All About Multiple Sclerosis

More MS news articles for March 2003

How people heal is focus of feature

New "Healthwise" column explores alternative therapies

Sun, Mar. 09, 2003
Diane Evans
Beacon Journal

Last spring, I got an idea for a new column -- something along the lines of what everyday people do, on their own, to heal themselves.

What you're reading is the first installment.

I should tell you, I've never been a health fanatic. And I never paid a lot of attention to unconventional forms of healing.

Even after January 2000, when I was diagnosed with multiple sclerosis, the idea of doing things on my own to complement traditional medicine wasn't foremost on my mind.

That changed last April.

Oh, I still call my doctors when I'm sick, and I take a weekly injection meant to stave off the effects of MS, a disorder of the nervous system. What's different is that I've taken my health more into my own hands, or at least I believe I have.

Let me share my story:

By looking at me, you wouldn't know I have MS. But last winter and during the preceding fall, I felt fatigued nearly every day. Sometimes I'd nap for hours.

At one point, I underwent a four-day treatment of high doses of steroids, meant to pull me out of the slump. For two weeks following that treatment, I could barely move.

I regained energy, only to fall back into daily fatigue. Another medication followed, to no avail.

Then something seemingly unremarkable happened: Our younger daughter switched to a new piano teacher, someone who happens to be fascinated with alternative forms of medicine. When he learned I had MS, he lent me the book, Your Body's Many Cries For Water by Dr. Fereydoon Batmanghelidj.

In the scientific world, Batmanghelidj is an outcast. There is no proof for his claims that dehydration causes certain diseases, that hydration is a cure and that water prevents cancer.

Regardless, I started drinking about six 8-ounce glasses of purified water every day. I noticed an improvement in my energy in just five days.

Batmanghelidj, with whom I've spoken, recommends drinking at least two quarts of purified water a day (about eight glasses), or at least enough so that your urine is clear. He also recommends a glass of orange juice or a banana a day for potassium, plus a little salt added to your diet. I just add a dash from the salt shaker to a plate each day.

The American Dietetic Association also recommends drinking eight, 8-ounce glasses a day, and so do many doctors.

The caveats?

In some cases, doctors may recommend more limited water intake for people with certain conditions, such as heart problems and kidney disease. Also, a study by federal researchers found that too much water can be dangerous for babies, if sodium in the bloodstream becomes diluted. And last year, a noted researcher from Dartmouth Medical School warned that while drinking extra water usually causes no harm, there have been deaths due to water intoxication, especially among marathon runners and users of the drug ecstasy.

In my case, I had nothing to lose by drinking more water. My intake had been low, even though my doctor's nurse frequently had mentioned the importance of staying "well hydrated."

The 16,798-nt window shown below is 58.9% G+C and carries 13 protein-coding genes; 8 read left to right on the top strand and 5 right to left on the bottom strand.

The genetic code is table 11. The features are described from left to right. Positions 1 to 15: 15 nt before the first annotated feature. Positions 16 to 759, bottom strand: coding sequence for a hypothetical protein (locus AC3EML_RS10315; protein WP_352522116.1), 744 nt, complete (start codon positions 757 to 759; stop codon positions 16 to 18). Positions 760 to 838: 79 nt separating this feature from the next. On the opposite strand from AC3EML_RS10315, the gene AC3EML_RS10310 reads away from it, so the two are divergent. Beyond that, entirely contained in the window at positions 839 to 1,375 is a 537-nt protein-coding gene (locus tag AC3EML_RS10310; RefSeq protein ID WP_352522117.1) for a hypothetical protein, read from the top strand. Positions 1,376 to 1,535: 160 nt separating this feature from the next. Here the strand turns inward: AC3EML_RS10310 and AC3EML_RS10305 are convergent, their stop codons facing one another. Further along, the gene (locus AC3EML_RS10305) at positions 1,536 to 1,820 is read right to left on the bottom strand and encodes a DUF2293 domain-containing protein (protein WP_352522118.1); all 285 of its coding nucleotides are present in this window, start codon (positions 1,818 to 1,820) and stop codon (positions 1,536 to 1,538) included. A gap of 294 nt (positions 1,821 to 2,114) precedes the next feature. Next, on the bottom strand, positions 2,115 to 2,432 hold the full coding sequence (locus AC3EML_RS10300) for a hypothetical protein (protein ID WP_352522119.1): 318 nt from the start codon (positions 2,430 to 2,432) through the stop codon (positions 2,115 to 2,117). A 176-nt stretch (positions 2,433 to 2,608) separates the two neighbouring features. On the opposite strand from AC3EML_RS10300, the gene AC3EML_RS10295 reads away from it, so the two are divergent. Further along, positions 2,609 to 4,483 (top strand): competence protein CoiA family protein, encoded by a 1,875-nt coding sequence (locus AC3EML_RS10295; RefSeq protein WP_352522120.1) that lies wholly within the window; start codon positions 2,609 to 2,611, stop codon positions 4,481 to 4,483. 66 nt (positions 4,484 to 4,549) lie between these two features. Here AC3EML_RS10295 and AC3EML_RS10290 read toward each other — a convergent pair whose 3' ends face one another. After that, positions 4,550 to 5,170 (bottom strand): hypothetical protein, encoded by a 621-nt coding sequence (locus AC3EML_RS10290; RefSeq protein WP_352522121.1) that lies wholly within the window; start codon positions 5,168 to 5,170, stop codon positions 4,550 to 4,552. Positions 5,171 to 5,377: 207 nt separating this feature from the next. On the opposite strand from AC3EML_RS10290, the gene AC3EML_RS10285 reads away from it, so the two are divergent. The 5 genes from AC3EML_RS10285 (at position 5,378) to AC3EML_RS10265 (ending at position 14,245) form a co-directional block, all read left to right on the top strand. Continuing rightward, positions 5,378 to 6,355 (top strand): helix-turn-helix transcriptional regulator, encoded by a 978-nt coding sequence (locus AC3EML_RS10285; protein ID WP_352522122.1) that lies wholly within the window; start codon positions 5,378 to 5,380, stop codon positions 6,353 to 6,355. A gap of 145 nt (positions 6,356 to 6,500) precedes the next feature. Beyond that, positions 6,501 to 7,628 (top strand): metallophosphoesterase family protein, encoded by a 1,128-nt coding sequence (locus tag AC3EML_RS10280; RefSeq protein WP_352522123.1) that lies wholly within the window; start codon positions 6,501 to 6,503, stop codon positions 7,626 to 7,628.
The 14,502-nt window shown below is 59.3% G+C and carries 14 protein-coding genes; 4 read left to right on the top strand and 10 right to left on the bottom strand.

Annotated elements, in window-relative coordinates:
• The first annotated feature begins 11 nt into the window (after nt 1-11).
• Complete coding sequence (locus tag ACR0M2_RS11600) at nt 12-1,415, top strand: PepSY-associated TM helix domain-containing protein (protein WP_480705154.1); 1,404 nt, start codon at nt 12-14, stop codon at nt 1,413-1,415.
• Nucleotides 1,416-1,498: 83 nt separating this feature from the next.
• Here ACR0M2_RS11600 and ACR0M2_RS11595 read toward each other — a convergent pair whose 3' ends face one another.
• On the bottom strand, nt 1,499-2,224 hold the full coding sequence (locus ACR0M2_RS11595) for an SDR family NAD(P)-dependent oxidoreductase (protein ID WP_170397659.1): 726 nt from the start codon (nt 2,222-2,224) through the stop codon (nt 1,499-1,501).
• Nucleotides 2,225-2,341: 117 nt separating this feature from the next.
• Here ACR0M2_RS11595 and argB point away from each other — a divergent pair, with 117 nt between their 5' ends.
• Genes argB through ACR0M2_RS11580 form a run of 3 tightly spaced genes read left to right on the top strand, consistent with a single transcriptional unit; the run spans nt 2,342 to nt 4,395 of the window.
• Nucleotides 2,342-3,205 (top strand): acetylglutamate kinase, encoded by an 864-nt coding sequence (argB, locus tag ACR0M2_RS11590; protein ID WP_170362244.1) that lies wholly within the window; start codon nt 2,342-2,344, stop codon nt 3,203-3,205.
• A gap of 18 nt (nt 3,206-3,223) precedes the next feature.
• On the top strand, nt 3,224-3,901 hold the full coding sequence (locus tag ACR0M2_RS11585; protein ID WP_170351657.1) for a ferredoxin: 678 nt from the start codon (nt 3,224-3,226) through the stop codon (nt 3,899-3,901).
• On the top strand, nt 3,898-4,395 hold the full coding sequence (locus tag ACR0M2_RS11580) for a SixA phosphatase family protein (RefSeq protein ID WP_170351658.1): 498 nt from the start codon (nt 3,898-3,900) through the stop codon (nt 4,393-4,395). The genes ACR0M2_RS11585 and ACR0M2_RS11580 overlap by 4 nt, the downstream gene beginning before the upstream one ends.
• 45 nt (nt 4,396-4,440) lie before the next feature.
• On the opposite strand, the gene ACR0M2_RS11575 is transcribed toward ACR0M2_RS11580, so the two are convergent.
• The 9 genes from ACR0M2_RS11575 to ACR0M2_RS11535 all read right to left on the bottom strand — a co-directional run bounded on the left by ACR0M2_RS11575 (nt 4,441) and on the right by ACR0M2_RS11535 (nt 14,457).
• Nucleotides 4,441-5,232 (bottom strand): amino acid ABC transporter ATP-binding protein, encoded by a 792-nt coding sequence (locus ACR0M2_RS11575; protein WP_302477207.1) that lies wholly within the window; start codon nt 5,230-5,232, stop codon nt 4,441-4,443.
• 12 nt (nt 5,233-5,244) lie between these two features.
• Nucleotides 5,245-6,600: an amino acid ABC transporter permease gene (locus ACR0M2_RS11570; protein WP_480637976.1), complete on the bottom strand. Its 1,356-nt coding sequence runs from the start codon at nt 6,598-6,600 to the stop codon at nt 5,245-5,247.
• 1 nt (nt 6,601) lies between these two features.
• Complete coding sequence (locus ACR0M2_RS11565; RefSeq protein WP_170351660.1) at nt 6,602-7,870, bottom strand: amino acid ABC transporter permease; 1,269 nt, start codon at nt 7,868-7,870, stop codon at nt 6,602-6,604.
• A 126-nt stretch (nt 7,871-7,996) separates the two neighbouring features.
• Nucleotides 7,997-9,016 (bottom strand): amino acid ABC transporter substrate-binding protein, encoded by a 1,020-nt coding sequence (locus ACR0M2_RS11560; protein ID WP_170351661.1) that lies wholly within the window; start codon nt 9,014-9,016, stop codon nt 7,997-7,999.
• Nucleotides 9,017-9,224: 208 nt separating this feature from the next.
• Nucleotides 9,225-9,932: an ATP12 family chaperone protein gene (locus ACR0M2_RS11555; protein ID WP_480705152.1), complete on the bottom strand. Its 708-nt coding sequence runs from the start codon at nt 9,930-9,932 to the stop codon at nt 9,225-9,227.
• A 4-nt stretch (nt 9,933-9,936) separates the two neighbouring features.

Eight glasses a day seemed like a lot, so I settled on six.

I've never since fallen into a pattern of fatigue.

Water didn't cure my MS. I still had an attack in August that temporarily impaired my vision. But on a daily basis, I feel healthy and energetic.

That experience gave rise to this new column.

Think of this column as an adventure -- one we'll take together -- into the mysteries of good health, and the resilience of the human body and spirit. Mostly, we'll explore the simple things that ordinary people do to feel good and relieve common problems.

I'm not a doctor. So this won't be a medical advice column.

And, please, if you think there's something wrong with you, see a doctor.

We'll just do some exploring, looking at new ideas with both openness and healthy doses of skepticism.

What works to relieve a headache, or make an age spot disappear? Is there really healing power in bee venom? Does anyone actually apply lavender oil to soothe a minor burn, as a book I have suggests? What do the experts say? What are the risks?

On one hand, the column will look at what has been passed down through the ages by various cultures. On the other, it will look at what's being learned anew.

Alternative therapies can be controversial, because they are largely unproven. Yet even mainstream medicine has opened the door to new possibilities. The National Institutes of Health has a Center for Complementary and Alternative Medicine. The Journal of the American Medical Association now publishes scientific studies on alternative and complementary medicine.

There may be few easy answers in medicine. But for me, drinking water made a difference. It was a simple solution that didn't carry the high cost or unwanted side effects of drugs.

That is what this column is going to be about: the simple solutions. And I'd like to hear yours.

In addition, I'll be going out on my own, talking with people of different cultures and people with experience in all kinds of alternative therapies. I'll also be answering your questions.